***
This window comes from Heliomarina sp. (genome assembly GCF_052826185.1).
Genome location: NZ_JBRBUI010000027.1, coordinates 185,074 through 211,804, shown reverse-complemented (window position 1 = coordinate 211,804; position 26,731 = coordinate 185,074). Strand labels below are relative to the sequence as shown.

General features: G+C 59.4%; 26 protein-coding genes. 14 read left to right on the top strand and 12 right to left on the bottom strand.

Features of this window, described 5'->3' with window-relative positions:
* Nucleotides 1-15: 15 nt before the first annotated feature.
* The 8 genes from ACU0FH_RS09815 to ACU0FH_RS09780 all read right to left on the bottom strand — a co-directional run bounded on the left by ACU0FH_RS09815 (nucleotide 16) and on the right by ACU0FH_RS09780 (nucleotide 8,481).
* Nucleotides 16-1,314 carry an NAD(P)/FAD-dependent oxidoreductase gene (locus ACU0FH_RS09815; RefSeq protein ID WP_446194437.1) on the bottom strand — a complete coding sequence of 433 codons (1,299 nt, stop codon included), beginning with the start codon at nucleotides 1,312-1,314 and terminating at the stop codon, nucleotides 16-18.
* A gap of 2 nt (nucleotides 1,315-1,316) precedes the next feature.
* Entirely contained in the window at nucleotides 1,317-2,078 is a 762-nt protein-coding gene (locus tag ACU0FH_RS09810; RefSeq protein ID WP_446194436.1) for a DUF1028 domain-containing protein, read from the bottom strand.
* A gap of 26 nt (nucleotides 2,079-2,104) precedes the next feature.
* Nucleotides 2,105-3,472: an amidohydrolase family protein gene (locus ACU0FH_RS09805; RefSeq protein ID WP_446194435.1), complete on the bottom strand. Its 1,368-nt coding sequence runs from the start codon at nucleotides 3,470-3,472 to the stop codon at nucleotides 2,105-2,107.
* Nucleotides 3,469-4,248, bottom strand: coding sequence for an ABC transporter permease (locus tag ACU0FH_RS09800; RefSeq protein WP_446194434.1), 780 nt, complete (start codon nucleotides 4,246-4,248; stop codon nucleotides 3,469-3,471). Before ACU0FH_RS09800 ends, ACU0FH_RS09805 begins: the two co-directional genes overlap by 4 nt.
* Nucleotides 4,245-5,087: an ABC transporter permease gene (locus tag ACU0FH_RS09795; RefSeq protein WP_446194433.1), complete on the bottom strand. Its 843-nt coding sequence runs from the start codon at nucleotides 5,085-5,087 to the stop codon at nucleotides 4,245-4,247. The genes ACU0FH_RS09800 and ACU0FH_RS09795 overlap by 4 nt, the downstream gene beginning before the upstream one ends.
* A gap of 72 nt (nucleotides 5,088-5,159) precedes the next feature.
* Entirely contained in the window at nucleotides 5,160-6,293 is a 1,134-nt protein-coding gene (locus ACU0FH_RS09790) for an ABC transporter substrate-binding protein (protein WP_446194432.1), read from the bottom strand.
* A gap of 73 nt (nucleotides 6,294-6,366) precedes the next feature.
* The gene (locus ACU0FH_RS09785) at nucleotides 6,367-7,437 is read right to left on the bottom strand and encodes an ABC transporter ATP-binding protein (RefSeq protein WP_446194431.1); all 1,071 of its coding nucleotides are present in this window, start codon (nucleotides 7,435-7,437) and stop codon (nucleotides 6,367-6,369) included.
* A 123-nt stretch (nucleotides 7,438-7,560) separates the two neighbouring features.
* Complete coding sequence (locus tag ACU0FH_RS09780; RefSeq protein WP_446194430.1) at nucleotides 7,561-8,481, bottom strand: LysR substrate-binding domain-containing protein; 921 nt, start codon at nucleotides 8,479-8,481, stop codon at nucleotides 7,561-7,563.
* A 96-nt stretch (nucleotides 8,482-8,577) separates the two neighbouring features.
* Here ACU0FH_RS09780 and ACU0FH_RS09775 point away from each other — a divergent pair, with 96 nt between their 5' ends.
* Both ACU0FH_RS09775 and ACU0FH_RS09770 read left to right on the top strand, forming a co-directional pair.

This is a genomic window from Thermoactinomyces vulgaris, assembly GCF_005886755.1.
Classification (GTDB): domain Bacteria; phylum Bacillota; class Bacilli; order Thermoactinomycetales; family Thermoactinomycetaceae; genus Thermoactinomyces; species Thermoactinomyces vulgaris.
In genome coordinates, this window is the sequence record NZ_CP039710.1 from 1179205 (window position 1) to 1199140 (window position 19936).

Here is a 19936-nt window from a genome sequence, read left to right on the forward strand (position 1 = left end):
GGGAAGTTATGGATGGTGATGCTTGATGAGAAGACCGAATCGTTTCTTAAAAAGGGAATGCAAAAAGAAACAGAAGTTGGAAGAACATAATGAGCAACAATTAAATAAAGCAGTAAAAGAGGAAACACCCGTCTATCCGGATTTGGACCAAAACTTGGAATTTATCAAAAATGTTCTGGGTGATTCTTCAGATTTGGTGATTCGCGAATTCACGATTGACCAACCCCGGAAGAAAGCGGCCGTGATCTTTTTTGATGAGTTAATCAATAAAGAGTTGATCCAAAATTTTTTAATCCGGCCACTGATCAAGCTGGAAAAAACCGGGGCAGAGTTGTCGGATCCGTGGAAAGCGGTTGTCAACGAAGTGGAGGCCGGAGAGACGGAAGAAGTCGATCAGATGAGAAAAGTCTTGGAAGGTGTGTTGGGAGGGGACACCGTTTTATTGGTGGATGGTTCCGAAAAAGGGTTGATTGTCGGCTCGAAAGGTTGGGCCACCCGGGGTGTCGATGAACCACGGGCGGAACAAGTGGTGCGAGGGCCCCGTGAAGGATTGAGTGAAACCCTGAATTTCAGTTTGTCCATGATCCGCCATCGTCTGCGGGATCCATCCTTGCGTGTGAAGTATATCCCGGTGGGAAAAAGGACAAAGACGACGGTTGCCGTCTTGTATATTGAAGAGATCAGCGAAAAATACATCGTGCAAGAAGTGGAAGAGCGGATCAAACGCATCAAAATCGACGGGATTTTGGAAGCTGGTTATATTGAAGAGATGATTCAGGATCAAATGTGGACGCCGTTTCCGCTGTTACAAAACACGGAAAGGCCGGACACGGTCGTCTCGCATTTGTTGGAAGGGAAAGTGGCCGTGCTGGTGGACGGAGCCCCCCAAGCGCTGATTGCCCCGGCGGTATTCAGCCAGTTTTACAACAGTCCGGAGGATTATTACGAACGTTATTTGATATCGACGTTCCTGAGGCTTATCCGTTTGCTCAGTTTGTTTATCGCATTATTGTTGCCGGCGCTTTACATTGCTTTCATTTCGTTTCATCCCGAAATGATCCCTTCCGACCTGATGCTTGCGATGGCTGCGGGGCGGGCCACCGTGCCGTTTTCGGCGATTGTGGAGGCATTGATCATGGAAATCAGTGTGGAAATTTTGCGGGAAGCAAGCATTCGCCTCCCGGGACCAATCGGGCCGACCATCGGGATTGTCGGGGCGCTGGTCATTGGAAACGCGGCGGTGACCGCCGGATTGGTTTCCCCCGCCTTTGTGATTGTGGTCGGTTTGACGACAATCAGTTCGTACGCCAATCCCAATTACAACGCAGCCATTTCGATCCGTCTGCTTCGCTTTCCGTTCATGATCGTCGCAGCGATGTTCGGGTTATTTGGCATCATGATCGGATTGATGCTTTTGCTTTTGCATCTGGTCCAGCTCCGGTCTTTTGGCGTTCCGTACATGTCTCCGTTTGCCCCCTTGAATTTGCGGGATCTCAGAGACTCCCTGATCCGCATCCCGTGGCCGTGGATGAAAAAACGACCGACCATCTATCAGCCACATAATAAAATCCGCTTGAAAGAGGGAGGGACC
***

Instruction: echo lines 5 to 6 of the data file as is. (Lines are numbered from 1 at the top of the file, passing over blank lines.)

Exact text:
* Nucleotides 1-15: 15 nt before the first annotated feature.
* The 8 genes from ACU0FH_RS09815 to ACU0FH_RS09780 all read right to left on the bottom strand — a co-directional run bounded on the left by ACU0FH_RS09815 (nucleotide 16) and on the right by ACU0FH_RS09780 (nucleotide 8,481).